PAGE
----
Environmental Science / Geography CO2 Emissions Map. See changes over time with layers, or compare places with data uploaded to create a visual understanding of the problem.

Mathematics / Science. Import statistical data to learn stats visually.

Creative Writing Travelogue. Have students write a travelogue with images and video. See this "Japan & the World Travelogue Map" sample:

Physical & Outdoor Education. Have students do a nature walk and then create a map with photos and a writeup of each place. 

Religious Studies. How about a map of the local places of worship that includes images and a history of the place? A map of the travels of a prophet or saint? 

Empires in History. How about the expansion and decline of the Roman Empire? The campaigns of Alexander the great? Link to images of those places today.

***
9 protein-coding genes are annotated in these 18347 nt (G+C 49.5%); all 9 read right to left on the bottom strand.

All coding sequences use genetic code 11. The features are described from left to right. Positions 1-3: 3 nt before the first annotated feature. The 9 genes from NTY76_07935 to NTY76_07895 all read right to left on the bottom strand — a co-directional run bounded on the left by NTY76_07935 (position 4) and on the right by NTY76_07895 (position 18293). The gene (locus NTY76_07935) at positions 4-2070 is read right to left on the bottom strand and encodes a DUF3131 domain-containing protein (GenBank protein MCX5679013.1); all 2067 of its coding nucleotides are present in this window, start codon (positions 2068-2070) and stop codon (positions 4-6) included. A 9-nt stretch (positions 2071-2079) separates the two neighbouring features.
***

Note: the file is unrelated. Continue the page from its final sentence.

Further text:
Mathematics. Calculate distances and travel time; area and perimeter. 

Science / Business. Create a map of a product’s environmental journey to see how globalization has led to products with a massive environmental footprint. 

Political Science. Forms of government map.

Social Studies. Have students from around the world collaborate on their local culture. (pin significant places with own photos and video)

Social Studies. Map a migration of people. 

Social Studies. Volcanic eruptions / earthquakes statistics map. Import the data to create a visual of the data and then analyze it. Here is a tectonic plates sample: *This is a basic map but could also include information in each "plate" on the map. 

School Trips. Create a map of a school trip. (great for parents) Have student create a map of a school trip using their photos and videos.